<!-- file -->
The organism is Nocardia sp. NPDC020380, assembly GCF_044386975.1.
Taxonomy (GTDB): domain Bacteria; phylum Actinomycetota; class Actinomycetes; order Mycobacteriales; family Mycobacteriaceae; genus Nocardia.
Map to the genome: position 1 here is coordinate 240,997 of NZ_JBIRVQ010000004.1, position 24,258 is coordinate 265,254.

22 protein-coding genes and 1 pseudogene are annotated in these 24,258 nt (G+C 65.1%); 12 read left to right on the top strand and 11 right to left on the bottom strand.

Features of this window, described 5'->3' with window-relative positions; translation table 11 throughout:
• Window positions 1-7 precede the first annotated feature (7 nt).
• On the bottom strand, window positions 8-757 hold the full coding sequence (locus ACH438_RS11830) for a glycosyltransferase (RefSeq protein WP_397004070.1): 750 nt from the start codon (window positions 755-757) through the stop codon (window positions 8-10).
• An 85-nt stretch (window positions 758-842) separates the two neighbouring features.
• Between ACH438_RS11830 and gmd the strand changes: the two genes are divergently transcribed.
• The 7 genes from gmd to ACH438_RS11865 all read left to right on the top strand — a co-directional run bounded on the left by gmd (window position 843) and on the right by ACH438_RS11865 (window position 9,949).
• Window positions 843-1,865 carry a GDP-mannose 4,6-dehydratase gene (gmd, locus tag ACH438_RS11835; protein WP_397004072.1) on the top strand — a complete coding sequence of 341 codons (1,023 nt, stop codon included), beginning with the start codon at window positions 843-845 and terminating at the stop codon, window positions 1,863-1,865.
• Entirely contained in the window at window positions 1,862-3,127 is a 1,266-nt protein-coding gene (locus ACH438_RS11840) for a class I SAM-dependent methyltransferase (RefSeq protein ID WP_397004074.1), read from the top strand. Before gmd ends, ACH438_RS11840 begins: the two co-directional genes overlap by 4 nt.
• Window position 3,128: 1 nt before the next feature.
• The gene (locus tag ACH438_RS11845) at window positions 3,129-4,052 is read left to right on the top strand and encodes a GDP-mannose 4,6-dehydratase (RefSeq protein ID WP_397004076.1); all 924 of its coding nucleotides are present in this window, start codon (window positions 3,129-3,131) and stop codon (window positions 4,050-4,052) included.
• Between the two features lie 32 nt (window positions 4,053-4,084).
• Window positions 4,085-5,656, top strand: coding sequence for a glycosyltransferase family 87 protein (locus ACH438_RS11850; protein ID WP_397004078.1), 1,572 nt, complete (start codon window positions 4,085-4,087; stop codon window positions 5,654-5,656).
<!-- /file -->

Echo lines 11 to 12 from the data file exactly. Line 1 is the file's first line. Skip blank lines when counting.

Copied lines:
• Window positions 843-1,865 carry a GDP-mannose 4,6-dehydratase gene (gmd, locus tag ACH438_RS11835; protein WP_397004072.1) on the top strand — a complete coding sequence of 341 codons (1,023 nt, stop codon included), beginning with the start codon at window positions 843-845 and terminating at the stop codon, window positions 1,863-1,865.
• Entirely contained in the window at window positions 1,862-3,127 is a 1,266-nt protein-coding gene (locus ACH438_RS11840) for a class I SAM-dependent methyltransferase (RefSeq protein ID WP_397004074.1), read from the top strand. Before gmd ends, ACH438_RS11840 begins: the two co-directional genes overlap by 4 nt.